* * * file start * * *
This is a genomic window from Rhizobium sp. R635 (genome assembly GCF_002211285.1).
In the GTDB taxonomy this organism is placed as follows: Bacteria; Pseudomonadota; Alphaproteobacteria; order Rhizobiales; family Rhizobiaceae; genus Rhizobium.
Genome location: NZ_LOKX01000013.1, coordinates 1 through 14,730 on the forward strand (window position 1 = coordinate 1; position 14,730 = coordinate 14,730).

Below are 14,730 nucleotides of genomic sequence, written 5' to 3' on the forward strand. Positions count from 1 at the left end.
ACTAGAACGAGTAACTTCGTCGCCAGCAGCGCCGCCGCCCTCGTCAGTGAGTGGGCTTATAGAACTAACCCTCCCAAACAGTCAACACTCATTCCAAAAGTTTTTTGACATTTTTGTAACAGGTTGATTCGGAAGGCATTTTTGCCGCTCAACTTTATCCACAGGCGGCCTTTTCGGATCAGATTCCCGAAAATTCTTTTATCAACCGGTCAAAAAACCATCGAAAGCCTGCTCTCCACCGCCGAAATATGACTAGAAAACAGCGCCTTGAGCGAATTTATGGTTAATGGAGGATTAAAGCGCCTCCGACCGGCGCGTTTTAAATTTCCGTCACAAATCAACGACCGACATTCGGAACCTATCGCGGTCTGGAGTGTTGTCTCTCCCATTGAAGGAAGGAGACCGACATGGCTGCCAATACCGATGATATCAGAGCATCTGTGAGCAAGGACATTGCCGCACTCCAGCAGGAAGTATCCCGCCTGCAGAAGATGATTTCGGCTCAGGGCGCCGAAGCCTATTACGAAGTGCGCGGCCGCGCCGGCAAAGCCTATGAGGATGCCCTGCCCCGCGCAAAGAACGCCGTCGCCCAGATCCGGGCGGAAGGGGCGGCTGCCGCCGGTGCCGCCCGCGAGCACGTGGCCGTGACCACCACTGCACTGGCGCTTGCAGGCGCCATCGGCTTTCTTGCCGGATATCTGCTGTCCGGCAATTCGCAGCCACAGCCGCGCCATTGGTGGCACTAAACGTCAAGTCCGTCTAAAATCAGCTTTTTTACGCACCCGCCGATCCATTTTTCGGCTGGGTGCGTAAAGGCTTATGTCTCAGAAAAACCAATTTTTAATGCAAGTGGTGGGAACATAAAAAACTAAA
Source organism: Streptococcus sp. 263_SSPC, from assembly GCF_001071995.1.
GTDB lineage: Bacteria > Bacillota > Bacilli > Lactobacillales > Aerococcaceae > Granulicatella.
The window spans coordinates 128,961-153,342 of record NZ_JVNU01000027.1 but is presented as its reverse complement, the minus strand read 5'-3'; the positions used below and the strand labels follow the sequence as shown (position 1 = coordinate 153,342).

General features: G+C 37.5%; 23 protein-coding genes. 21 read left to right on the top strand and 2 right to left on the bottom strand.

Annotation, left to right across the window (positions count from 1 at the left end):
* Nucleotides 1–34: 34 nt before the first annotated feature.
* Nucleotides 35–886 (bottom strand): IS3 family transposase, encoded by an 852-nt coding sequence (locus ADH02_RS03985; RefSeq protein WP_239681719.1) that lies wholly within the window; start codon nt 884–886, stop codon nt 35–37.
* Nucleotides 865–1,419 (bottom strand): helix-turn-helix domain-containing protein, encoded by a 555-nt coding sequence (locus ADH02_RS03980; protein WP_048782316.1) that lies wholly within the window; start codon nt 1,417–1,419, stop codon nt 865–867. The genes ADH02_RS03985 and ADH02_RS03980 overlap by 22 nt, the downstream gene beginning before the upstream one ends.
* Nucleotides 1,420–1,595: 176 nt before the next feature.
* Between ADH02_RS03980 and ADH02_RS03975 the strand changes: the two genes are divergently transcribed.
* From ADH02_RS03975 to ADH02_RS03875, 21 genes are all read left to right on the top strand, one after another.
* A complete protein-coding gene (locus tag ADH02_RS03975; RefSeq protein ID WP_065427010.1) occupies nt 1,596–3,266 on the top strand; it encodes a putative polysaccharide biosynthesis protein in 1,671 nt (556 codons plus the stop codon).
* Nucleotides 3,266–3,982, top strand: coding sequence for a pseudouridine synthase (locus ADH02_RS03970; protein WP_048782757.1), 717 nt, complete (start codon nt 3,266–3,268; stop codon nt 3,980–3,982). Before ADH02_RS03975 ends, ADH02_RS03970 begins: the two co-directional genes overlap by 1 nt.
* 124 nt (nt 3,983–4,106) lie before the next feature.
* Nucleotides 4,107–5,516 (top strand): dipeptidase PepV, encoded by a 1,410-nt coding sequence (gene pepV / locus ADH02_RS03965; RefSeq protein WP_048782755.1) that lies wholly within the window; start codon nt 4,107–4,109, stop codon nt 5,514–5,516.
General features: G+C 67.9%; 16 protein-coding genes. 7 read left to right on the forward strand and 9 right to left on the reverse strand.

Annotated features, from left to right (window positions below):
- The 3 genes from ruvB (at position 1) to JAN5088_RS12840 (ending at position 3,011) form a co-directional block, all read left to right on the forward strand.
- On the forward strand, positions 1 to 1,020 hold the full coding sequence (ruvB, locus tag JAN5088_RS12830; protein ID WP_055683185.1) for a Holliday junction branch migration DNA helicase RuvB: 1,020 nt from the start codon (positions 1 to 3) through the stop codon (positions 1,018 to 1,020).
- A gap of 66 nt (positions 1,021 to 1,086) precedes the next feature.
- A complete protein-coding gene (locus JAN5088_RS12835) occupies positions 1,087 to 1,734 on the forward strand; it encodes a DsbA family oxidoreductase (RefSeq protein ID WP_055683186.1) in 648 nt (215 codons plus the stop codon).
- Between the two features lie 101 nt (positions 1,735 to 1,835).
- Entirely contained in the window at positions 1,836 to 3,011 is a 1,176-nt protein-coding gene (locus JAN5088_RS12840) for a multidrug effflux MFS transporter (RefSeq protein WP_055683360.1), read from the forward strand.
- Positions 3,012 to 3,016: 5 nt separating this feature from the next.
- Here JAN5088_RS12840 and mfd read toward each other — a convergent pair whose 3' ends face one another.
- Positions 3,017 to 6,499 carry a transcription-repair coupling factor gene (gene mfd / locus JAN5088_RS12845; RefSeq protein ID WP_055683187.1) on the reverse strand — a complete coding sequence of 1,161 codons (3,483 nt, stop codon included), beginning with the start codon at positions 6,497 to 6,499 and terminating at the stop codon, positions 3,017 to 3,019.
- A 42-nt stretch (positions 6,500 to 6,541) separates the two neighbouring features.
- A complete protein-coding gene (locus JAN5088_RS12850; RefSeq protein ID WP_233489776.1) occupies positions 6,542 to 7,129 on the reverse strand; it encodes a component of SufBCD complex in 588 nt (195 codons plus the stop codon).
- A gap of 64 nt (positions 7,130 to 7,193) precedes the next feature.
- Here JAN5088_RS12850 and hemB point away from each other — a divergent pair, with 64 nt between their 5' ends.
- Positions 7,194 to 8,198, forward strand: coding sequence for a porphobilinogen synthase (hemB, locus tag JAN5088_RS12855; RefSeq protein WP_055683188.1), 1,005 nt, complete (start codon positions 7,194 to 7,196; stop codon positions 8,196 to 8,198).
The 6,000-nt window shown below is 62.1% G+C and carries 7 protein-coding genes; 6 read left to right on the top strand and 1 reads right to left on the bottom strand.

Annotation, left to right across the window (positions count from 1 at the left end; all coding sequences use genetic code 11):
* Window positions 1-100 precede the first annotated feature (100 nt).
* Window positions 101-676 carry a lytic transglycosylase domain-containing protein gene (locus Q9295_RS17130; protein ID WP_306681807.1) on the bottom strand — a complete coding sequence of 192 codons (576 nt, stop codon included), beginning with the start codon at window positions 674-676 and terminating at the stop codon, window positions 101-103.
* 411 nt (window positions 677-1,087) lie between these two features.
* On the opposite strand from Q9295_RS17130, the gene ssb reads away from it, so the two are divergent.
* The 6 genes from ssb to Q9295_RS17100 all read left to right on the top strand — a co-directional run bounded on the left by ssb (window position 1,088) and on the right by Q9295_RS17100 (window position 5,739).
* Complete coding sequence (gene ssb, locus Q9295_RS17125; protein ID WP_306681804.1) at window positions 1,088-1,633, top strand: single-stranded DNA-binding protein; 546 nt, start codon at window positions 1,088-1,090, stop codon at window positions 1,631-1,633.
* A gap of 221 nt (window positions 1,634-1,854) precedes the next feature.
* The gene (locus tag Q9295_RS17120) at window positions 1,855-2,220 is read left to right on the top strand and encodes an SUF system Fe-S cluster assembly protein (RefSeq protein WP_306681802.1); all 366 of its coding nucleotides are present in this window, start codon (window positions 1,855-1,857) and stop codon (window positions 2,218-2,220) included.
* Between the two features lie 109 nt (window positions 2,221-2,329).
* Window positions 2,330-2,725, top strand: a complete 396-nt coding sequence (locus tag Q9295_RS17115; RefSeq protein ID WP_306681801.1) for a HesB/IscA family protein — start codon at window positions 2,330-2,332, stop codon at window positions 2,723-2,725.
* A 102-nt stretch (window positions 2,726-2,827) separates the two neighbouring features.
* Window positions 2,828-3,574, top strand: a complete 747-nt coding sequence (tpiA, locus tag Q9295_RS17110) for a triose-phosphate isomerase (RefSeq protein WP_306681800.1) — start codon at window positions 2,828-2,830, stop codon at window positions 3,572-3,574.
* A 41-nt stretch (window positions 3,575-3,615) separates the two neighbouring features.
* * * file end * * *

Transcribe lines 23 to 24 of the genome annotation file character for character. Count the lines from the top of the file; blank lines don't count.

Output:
- The 3 genes from ruvB (at position 1) to JAN5088_RS12840 (ending at position 3,011) form a co-directional block, all read left to right on the forward strand.
- On the forward strand, positions 1 to 1,020 hold the full coding sequence (ruvB, locus tag JAN5088_RS12830; protein ID WP_055683185.1) for a Holliday junction branch migration DNA helicase RuvB: 1,020 nt from the start codon (positions 1 to 3) through the stop codon (positions 1,018 to 1,020).